4-the filtrate progressively loses water in this way as it moves done the descending limb lowering its water potential
-it reaches its lowest water potential at the tip of the hairpin
5-at the base of the ascending limb, sodium ions diffuse out of the filtrate and as it moves up the ascending limb these ions are also actively pumped out and therefore the citrate develops a progressively higher water potential
6-in the interstitial space between the ascending limb and the collecting duct there is a gradient of water potential with the highest water potential (lowest concentration of ions) in the cortex and an increasingly lower water potential (higher concentration of ions) the further into the medulla one goes
7-the collecting duct is permeable to water and so, as the citrate moves down it, water passes out of it by osmosis
-this water passes by osmosis into the blood vessels that occupy this space and is carried away
8-as water passes out of the filtrate its water potential is also lowered in the interstitial space and so water continues to move out by osmosis down the whole length of the collecting duct
-the counter-current multiplier ensures that there is always a water potential gradient drawing water out of the tubule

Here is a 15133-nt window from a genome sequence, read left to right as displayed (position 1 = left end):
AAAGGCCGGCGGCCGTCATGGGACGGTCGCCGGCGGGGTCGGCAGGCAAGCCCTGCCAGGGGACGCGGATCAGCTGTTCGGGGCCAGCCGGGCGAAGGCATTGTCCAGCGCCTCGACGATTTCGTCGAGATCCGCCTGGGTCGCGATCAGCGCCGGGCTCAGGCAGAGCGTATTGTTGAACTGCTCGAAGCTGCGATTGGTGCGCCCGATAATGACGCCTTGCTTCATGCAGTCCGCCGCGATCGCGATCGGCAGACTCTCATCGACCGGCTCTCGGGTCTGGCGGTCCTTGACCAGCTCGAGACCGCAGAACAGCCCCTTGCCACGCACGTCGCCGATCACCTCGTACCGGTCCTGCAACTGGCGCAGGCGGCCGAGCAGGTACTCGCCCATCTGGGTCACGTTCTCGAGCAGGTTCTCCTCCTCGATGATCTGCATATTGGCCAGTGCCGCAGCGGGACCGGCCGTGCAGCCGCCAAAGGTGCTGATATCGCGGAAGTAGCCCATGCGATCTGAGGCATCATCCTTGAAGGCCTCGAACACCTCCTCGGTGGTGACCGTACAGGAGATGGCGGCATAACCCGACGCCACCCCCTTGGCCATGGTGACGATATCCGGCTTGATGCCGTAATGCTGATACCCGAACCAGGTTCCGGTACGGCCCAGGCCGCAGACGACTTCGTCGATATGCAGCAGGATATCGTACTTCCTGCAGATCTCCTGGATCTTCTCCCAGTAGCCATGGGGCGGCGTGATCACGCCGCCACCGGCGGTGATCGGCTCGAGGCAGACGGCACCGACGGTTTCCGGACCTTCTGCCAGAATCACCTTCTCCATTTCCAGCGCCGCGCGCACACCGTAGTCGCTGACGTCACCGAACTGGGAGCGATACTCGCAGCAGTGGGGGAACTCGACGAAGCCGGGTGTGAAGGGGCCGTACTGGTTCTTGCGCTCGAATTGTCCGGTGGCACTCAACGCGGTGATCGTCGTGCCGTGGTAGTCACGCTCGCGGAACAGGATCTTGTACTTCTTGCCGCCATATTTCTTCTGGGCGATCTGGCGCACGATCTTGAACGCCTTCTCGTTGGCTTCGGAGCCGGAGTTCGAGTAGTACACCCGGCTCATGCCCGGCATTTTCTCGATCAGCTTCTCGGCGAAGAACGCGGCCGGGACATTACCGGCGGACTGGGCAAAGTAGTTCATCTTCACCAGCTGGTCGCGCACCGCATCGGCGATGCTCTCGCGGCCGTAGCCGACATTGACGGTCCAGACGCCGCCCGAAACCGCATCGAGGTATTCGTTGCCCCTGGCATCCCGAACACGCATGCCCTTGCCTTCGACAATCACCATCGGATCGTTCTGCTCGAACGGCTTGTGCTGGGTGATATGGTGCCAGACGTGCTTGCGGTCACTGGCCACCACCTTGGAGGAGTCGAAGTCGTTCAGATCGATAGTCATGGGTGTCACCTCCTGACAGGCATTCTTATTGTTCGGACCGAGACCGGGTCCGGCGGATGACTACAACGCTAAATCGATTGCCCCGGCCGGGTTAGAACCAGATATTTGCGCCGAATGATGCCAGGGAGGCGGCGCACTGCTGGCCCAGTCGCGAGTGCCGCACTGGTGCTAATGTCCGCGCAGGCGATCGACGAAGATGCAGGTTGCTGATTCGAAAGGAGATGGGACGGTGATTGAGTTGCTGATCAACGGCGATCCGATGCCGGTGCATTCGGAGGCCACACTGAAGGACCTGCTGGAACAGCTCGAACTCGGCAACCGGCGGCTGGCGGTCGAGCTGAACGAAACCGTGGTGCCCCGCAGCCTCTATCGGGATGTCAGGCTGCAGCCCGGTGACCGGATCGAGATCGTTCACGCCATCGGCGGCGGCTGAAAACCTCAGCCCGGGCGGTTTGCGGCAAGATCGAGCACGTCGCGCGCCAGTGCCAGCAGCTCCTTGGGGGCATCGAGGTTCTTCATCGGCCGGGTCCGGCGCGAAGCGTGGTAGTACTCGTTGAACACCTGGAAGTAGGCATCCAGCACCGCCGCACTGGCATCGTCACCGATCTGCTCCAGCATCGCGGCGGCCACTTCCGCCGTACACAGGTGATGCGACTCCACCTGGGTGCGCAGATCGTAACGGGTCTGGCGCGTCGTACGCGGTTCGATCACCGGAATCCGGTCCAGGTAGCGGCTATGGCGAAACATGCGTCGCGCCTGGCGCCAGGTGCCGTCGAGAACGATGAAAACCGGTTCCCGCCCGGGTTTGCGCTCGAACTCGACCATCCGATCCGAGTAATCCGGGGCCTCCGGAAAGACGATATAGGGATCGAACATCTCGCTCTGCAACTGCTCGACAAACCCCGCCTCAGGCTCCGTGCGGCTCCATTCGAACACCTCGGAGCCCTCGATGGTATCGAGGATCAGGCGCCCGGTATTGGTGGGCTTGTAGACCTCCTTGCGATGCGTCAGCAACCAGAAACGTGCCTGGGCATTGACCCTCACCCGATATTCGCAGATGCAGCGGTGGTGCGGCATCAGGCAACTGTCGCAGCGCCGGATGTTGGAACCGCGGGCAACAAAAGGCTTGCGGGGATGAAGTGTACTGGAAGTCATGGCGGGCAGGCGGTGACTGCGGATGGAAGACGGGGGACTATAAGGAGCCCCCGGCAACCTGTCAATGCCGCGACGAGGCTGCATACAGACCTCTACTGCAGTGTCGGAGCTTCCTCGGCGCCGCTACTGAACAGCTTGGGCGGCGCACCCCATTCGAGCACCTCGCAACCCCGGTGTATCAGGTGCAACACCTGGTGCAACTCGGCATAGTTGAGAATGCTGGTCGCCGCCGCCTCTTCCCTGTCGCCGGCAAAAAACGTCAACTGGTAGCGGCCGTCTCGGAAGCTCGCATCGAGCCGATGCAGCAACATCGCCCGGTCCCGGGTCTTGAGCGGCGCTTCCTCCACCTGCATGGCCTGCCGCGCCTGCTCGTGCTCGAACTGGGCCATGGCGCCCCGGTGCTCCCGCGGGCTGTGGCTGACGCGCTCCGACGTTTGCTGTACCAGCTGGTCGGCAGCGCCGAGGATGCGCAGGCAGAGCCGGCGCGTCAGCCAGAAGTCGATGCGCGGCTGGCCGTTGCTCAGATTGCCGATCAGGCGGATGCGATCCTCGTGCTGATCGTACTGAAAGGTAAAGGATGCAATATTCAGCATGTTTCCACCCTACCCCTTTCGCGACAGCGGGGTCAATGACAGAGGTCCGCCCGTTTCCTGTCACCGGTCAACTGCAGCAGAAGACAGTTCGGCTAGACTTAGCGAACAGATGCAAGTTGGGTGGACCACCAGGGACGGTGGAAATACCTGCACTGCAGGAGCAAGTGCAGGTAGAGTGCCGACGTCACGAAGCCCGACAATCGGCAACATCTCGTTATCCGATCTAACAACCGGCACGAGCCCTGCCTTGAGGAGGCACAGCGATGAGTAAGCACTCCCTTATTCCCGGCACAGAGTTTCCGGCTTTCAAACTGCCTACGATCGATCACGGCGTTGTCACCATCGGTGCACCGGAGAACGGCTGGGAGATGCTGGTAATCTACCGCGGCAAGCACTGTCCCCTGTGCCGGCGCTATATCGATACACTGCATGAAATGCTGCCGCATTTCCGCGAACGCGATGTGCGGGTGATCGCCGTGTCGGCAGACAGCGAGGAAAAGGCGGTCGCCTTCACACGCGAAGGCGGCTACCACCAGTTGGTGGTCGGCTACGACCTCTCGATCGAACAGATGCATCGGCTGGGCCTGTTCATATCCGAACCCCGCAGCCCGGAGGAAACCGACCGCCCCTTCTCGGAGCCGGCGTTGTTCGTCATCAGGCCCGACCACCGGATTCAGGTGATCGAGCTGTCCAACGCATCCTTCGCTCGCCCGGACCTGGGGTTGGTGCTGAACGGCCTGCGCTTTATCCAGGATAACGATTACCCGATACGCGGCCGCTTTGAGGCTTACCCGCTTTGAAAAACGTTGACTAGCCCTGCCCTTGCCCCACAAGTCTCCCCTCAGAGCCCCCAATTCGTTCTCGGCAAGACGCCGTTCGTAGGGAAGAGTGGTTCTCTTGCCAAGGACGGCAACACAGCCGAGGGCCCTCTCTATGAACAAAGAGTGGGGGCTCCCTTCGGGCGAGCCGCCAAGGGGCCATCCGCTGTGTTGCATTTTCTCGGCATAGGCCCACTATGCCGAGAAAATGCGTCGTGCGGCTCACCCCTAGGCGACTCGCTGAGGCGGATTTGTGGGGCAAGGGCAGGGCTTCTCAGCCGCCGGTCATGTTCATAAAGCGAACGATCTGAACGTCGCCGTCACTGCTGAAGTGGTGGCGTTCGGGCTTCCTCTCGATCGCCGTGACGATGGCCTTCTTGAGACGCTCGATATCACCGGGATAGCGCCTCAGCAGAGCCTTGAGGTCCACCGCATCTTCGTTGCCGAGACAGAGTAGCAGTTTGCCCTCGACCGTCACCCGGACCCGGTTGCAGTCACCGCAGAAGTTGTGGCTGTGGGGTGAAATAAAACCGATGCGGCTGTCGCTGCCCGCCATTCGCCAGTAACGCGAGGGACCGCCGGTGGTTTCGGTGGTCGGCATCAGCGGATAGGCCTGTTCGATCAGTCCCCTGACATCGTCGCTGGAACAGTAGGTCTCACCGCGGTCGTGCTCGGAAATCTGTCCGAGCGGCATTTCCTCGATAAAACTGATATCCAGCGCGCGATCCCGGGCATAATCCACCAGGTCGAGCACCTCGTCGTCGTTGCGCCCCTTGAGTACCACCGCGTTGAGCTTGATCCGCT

What is the antidiuretic hormone?

-the water that passes out of the collecting duct by osmosis does so through channel proteins that are specific to water (aquaporins)
-antidiuretic hormone can alter the number of these channels and so control water loss
-by the time the filtrate, now called urine, leaves the collecting duct on its way to the bladder, it has lost most of its water and so it has a lower water potential is more concentrated than the blood


What is the distal convoluted tubule?

-the cells that make up the walls of the distal convoluted tubule have microvilli and many mitochondria that allow them to reabsorb material rapidly from the filtrate, by active transport
0the main role of the distal tubule is to make final adjustments to he water and salts that are reabsorbed and to control the pH of the blood by selecting which ions to reabsorb
-to achieve this, the permeability of its walls becomes altered under the influence of various hormones


What is the counter-current multiplier?

-you may remember that when two liquids flow in opposite directions past one another, the exchange of substances or heat between them is greater than if they flowed in the same direction next to each other
-in the case of the loop of Henle, the counter-current flow means that the filtrate in the collecting duct with a lower water potential
-this meets interstitial fluid that has an even lower water potential
-this means that although the water potential gradient between the collecting duct and interstitial fluid is small, it exists for the whole length of the collecting duct
-there is therefore a steady flow of water into the interstitial fluid, so that around 80% of the water enters the interstitial fluid and hence the bold
-if the two flows were in the same direction (parallel less of the water would enter the blood